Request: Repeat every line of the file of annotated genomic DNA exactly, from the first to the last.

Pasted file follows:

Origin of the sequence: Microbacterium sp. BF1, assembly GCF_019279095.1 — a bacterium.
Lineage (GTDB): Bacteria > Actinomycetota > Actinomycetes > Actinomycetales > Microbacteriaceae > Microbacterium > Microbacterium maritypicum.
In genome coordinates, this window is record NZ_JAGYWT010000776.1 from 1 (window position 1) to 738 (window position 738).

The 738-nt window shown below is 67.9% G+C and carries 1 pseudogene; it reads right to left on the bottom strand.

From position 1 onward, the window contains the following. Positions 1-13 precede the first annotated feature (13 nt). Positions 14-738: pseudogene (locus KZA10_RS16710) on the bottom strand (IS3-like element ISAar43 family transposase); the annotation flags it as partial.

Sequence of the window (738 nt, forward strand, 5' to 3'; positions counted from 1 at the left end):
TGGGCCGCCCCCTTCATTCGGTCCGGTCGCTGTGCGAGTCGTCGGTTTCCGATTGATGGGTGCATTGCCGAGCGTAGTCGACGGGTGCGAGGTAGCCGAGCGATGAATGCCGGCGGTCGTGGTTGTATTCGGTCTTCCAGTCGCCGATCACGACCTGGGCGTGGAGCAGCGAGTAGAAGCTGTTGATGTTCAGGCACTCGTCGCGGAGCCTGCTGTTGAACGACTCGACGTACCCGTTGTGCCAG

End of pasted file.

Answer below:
Origin of the sequence: Microbacterium sp. BF1, assembly GCF_019279095.1 — a bacterium.
Lineage (GTDB): Bacteria > Actinomycetota > Actinomycetes > Actinomycetales > Microbacteriaceae > Microbacterium > Microbacterium maritypicum.
In genome coordinates, this window is record NZ_JAGYWT010000776.1 from 1 (window position 1) to 738 (window position 738).

The 738-nt window shown below is 67.9% G+C and carries 1 pseudogene; it reads right to left on the bottom strand.

From position 1 onward, the window contains the following. Positions 1-13 precede the first annotated feature (13 nt). Positions 14-738: pseudogene (locus KZA10_RS16710) on the bottom strand (IS3-like element ISAar43 family transposase); the annotation flags it as partial.

Sequence of the window (738 nt, forward strand, 5' to 3'; positions counted from 1 at the left end):
TGGGCCGCCCCCTTCATTCGGTCCGGTCGCTGTGCGAGTCGTCGGTTTCCGATTGATGGGTGCATTGCCGAGCGTAGTCGACGGGTGCGAGGTAGCCGAGCGATGAATGCCGGCGGTCGTGGTTGTATTCGGTCTTCCAGTCGCCGATCACGACCTGGGCGTGGAGCAGCGAGTAGAAGCTGTTGATGTTCAGGCACTCGTCGCGGAGCCTGCTGTTGAACGACTCGACGTACCCGTTGTGCCAG